Gods of Olympus


In Greek mythology, Eros is the god of love and love itself. He was the son of the god of war (Ares) and the goddess of beauty and love (Aphrodite).

Eros is said to soar with golden wings, armed with a bow and arrow. Whoever he hits with his arrow succumbs to love.

Zeus knew that even he would not be immune to his arrows, so he wanted to kill him immediately after birth. But Aphrodite hid the infant in the forest and had him raised by wild lionesses. As soon as Eros grew up, he returned to Olympus, and his grace and beauty so impressed all the gods that they all welcomed him. Supposedly, he was so busy as Aphrodite's assistant that he invited the Cupids to help him. The Amorites were said to be his brothers.

But Eros himself was helpless in love, unless his brother Anteros helped him. So the myths include several of his love stories.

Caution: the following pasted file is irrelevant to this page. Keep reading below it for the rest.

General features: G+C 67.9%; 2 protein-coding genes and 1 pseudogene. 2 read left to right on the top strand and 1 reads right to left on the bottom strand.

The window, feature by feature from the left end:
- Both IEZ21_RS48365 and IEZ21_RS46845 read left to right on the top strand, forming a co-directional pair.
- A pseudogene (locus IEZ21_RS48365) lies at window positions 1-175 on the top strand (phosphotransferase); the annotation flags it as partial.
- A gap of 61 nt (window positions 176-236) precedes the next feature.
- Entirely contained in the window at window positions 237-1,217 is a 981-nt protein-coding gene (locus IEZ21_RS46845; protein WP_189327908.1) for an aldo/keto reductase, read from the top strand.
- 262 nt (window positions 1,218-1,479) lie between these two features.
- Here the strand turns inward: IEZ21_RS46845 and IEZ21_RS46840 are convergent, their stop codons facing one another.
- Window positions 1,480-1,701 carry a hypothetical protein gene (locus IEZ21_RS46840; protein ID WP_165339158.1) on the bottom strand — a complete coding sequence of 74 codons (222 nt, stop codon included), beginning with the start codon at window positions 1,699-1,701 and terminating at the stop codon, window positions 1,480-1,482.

Eros is also sometimes regarded as a creator god, a view supported by Hesiod's poem Theogoniá ("On the Origin of the Gods" or also "The Birth of the Gods"). The poem describes the origin of Eros as follows: "In truth at first Chaos came to be, but next wide-bosomed Earth, the ever-sure foundation of all the deathless ones who hold the peaks of snowy Olympus, and dim Tartarus in the depth of the wide-pathed Earth, and Eros, fairest among the deathless gods, who unnerves the limbs and overcomes the mind and wise counsels of all gods and all men within them ..."

First, then, was Chaos (the abyss, the unstructured abyss, the antithesis and forerunner of the cosmos). Then was born the Earth (Gaia) and in it the Underworld Abyss (Tartarus) and then Love (Eros).